STORIES

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Drug Test

By some estimates, a third to half of the artesunate, an anti-malarial drug, in some countries is counterfeit. The World Health Organization has called for faster, more accurate tests, and now a team of Oregon State University chemists has stepped up with an innovative approach.

Risk Assessment

When Annika Swanson arrived as a freshman at Oregon State in 2010, she already had a life purpose: join the ranks of research faculty studying the causes and effects of environmental pollution.

Behind the Screens

Some of today’s flat-panel TV and computer screens are nearly as big as a living room wall. They bring us unimaginably sharp detail, from the spots on butterfly wings to the grimace on a linebacker’s face. Whether hooked up to your cable feed, DVD player or wi-fi, this technology is becoming integral to daily life. However, our love of flashy high-res has a dark side.

The Heart of Mass

The term “God particle” tends to rankle physicists. The flippant reference to the recently discovered particle believed to be the Higgs boson was coined by Leon Lederman, the former director of the Department of Energy’s Fermilab and Nobel Prize winning physicist. But, says Ken Krane, nuclear scientist and emeritus professor of physics at Oregon State University, had it not been for the name, the discovery might not have generated such headlines in July. It was good, he adds, to see physics in the news.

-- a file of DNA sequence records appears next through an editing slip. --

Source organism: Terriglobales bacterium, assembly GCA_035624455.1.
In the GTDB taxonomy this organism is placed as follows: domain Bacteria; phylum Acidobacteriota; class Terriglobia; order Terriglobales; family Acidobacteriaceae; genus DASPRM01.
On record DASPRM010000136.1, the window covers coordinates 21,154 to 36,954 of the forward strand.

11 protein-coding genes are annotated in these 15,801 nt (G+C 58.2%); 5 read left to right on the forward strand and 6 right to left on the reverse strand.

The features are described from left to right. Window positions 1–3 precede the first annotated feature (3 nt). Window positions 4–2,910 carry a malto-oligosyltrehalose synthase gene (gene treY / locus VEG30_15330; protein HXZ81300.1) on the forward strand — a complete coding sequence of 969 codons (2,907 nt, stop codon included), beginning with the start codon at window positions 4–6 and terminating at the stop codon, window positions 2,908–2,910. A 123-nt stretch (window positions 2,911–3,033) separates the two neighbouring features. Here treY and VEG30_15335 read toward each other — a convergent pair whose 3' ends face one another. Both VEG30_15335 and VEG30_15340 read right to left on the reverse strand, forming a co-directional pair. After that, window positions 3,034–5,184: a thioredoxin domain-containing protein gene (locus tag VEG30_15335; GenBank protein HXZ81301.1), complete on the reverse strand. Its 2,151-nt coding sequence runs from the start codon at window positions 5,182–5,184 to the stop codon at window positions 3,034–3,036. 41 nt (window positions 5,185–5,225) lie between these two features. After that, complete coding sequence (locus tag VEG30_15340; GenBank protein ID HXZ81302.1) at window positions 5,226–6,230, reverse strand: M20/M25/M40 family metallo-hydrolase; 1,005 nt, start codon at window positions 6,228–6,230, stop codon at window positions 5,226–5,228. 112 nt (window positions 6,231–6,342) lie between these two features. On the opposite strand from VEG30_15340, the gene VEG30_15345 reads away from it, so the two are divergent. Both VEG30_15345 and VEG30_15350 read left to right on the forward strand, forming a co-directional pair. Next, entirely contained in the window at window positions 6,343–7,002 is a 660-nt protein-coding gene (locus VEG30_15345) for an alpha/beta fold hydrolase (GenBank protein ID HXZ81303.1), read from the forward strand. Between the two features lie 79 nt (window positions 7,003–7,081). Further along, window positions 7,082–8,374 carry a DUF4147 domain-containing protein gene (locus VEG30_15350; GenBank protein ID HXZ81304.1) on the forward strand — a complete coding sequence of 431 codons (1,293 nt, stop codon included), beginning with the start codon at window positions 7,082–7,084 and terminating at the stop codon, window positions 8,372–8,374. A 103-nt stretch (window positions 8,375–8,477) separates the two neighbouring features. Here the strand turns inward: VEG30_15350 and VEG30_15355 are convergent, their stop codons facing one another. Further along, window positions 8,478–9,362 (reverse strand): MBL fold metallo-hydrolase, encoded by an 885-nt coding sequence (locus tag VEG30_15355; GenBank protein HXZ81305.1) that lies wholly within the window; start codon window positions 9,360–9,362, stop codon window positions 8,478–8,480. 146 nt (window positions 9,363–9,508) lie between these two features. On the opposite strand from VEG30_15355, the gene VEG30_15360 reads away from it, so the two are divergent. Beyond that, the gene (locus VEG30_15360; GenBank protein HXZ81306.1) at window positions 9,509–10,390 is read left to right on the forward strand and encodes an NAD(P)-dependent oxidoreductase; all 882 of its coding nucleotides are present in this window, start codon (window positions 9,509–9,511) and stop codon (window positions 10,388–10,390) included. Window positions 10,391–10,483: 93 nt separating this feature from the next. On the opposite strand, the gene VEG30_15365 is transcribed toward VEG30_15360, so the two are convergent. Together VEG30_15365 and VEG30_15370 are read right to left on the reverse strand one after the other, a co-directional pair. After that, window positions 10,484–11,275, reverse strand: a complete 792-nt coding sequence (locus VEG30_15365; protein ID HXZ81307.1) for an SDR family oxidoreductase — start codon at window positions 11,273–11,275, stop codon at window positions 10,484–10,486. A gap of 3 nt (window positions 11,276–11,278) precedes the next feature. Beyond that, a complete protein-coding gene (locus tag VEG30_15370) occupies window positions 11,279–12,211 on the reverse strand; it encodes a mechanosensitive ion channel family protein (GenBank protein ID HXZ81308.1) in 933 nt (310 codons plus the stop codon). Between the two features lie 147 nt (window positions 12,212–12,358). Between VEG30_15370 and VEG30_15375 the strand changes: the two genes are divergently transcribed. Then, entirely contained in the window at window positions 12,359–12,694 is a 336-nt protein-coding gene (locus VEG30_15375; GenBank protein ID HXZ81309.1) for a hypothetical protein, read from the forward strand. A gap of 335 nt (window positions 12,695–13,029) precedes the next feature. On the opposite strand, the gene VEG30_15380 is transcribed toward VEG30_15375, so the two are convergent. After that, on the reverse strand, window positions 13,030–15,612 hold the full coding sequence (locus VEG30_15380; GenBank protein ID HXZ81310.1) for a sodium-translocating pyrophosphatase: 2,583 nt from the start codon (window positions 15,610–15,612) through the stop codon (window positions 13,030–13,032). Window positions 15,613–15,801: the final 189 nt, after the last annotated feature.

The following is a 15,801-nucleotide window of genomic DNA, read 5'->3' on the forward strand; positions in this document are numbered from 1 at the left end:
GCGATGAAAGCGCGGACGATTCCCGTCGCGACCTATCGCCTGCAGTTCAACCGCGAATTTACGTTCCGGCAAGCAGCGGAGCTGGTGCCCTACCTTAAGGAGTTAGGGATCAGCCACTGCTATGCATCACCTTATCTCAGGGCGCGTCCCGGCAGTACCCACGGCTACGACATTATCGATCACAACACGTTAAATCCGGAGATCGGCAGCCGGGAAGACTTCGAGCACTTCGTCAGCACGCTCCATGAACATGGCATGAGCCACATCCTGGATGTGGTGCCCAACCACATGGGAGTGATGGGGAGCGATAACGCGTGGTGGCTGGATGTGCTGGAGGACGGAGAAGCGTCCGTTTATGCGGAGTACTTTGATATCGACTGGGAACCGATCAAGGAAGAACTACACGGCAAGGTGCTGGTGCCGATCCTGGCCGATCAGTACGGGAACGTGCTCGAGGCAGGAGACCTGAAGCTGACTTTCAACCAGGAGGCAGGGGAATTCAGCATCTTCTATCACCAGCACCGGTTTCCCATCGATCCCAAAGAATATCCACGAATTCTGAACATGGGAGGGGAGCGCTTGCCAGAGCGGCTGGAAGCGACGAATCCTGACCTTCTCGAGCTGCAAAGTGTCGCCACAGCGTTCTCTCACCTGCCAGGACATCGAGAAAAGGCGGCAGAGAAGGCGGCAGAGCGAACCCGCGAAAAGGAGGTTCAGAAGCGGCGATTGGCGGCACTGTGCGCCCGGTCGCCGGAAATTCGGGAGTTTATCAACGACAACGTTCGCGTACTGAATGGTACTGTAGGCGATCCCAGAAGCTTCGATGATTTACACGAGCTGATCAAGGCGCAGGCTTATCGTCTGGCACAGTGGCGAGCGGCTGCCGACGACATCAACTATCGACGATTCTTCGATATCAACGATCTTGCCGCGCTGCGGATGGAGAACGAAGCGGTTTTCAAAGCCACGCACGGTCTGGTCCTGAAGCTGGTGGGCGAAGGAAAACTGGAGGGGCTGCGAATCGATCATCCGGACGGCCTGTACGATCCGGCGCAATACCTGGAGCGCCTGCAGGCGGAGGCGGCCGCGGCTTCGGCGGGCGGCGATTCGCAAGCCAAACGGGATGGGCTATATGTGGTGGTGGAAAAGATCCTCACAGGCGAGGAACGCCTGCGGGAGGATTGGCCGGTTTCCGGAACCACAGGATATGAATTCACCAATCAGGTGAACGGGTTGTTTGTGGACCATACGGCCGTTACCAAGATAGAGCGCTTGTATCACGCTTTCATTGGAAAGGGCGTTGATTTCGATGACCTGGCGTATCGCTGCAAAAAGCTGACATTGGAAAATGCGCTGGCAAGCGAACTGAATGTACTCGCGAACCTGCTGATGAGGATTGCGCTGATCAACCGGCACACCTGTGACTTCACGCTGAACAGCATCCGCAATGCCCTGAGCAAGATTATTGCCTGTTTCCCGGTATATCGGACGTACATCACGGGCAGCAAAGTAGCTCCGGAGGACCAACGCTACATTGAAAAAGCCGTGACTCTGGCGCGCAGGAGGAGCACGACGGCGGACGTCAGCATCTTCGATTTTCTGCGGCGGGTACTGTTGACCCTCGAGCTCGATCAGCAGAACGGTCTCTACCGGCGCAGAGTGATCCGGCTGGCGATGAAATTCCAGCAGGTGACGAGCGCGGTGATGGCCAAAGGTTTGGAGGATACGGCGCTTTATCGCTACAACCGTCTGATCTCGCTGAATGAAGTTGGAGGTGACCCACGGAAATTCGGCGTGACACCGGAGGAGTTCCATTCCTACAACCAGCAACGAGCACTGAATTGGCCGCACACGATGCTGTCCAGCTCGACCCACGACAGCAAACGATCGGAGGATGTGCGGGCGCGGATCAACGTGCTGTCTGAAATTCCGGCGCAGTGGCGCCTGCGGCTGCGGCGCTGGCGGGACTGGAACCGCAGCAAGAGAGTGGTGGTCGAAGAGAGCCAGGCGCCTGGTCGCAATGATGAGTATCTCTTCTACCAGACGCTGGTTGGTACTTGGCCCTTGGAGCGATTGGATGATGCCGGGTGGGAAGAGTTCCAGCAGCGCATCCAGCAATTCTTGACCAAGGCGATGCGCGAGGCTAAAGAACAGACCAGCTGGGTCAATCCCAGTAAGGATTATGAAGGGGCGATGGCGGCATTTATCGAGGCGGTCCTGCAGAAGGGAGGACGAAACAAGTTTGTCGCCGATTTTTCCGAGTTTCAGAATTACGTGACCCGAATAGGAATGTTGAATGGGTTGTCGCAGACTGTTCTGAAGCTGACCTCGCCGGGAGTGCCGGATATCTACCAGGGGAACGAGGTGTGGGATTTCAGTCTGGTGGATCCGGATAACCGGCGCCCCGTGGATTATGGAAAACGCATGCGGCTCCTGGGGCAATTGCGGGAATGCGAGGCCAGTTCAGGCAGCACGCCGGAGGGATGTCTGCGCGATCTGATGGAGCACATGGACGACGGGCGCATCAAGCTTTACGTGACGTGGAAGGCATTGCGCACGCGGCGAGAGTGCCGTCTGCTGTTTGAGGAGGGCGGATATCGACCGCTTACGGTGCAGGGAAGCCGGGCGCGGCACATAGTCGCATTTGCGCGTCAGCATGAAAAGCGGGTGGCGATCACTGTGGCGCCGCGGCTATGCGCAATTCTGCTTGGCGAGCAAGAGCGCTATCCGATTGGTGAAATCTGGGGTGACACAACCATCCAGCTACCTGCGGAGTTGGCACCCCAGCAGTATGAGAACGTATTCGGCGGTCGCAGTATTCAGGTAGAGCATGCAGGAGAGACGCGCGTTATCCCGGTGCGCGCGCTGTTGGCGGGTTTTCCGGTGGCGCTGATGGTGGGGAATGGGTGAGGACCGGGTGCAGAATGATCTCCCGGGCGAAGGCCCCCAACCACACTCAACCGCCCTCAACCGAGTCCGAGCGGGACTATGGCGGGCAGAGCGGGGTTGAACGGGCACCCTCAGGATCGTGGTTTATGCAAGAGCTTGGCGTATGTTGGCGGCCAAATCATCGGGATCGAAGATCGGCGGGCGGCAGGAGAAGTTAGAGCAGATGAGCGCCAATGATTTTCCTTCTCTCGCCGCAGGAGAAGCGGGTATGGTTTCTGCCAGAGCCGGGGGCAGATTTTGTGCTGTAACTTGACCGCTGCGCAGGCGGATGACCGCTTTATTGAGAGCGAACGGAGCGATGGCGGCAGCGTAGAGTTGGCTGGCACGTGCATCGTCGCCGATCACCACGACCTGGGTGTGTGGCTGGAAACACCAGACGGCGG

Battling the Superbugs

This story has echoes of heroes tramping the Earth (or the galaxy) on a quest to defeat the forces of darkness. Along the way, the travelers encounter strange creatures with remarkable powers. They endure harrowing tests of mental strength and technological prowess. In the end, they prevail, bringing down the enemy and discovering a truth that saves civilization.

Turncoat Proteins

It’s one of life’s little ironies. The proteins in our bodies fight infection, carry messages, ferry oxygen and build tissue. But then, like double agents in a spy novel, they can betray us. They overreact to a virus and attack our own organs. They promote cancer, help clog arteries or set up roadblocks in the brain. We may never know until symptoms appear — a lump, chest pain, severe memory lapses — and irreversible damage is done.